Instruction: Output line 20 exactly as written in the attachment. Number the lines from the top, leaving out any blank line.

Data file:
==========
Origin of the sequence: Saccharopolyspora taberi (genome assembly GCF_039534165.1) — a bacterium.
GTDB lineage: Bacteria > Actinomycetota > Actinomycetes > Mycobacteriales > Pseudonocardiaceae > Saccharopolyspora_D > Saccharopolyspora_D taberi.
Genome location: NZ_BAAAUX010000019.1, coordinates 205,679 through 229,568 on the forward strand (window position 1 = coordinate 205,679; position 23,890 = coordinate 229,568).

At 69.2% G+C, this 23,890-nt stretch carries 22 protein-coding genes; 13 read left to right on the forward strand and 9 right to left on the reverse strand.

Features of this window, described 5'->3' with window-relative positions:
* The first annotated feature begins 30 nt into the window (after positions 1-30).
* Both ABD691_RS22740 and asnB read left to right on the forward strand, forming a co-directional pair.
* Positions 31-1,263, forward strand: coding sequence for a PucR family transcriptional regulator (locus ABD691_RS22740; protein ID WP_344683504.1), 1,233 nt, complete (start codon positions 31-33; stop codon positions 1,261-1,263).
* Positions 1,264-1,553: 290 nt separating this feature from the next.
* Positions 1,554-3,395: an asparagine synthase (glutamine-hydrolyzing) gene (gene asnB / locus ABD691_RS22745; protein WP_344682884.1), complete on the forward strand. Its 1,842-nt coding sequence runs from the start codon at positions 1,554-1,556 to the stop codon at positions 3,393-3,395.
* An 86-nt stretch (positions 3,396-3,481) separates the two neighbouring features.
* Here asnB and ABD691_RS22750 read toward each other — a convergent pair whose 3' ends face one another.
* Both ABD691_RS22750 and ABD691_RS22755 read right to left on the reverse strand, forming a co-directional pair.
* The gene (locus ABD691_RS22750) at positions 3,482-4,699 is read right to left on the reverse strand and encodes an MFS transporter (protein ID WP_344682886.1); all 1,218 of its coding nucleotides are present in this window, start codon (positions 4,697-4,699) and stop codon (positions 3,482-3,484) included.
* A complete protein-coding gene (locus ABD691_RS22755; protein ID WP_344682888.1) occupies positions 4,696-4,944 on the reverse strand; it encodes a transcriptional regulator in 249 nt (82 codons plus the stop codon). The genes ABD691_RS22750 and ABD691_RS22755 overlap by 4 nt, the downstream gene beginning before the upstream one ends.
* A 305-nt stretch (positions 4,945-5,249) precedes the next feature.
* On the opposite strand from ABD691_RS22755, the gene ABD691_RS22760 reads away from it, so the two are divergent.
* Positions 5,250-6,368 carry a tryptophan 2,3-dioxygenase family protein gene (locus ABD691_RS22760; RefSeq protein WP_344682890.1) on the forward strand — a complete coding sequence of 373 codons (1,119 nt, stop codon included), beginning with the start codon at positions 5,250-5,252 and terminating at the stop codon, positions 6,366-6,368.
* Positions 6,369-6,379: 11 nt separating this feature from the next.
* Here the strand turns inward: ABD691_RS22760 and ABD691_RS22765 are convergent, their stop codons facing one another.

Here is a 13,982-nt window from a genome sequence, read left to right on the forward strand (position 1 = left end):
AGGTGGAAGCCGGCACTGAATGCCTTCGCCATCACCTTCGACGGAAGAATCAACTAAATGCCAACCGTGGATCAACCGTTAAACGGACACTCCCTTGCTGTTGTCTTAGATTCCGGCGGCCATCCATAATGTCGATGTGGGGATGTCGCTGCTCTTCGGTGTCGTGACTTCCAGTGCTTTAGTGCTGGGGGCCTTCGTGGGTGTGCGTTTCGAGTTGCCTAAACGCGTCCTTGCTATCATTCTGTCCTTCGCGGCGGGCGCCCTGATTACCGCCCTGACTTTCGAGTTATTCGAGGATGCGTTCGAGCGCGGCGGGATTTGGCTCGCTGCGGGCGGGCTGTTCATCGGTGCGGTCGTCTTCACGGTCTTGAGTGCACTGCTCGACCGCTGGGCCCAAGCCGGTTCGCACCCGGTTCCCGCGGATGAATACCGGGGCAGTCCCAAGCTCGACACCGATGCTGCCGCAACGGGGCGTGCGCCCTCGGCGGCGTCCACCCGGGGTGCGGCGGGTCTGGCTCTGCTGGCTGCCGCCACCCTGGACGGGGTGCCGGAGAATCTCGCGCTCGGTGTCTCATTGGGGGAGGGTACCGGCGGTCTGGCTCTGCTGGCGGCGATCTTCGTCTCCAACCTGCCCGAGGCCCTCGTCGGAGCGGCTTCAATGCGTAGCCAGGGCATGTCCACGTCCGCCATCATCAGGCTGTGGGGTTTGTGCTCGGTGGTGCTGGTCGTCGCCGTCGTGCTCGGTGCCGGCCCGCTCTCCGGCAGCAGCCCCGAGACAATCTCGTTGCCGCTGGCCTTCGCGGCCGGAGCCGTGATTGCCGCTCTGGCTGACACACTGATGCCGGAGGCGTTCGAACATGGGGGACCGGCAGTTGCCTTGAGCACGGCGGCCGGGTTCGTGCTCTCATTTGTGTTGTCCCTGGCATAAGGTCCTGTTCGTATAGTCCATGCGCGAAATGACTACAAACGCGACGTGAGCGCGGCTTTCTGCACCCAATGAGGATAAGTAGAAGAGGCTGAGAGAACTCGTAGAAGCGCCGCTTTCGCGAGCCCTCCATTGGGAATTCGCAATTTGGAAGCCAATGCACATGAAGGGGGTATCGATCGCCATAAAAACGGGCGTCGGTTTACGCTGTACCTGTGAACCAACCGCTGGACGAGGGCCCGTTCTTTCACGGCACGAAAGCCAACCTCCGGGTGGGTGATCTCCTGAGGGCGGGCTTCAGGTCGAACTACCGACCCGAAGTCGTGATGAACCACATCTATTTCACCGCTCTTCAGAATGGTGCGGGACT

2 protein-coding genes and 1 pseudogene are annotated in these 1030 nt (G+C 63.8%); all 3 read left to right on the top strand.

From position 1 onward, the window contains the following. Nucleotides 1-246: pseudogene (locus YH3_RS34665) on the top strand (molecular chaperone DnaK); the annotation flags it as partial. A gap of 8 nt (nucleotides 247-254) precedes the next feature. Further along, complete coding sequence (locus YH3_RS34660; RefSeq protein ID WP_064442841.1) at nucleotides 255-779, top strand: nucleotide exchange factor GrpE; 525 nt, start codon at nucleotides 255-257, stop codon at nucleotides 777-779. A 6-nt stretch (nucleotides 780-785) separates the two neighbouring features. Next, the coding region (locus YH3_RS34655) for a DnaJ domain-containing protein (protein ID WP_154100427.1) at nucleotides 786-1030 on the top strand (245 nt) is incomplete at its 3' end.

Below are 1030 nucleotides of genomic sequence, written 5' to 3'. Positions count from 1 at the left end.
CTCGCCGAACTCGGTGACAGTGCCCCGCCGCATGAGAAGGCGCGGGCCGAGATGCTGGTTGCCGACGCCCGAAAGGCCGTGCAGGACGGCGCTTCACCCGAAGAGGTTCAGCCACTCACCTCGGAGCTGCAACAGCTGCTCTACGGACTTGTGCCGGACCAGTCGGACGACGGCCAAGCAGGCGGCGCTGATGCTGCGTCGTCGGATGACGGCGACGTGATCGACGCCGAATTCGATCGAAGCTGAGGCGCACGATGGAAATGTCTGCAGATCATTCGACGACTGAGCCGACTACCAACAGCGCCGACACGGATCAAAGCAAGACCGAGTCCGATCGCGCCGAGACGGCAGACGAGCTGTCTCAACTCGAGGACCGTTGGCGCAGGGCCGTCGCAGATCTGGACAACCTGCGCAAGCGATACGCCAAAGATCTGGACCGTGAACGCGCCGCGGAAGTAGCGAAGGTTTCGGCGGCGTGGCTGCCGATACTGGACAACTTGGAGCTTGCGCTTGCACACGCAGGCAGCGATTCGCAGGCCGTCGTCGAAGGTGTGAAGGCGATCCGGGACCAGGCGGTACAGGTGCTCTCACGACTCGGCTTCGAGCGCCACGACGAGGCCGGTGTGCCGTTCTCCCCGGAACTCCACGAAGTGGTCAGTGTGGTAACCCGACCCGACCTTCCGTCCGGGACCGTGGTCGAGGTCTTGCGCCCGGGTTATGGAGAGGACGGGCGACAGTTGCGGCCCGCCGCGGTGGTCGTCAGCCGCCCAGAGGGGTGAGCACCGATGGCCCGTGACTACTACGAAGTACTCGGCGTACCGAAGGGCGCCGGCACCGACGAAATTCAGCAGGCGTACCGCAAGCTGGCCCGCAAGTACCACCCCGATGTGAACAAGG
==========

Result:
* Here the strand turns inward: ABD691_RS22760 and ABD691_RS22765 are convergent, their stop codons facing one another.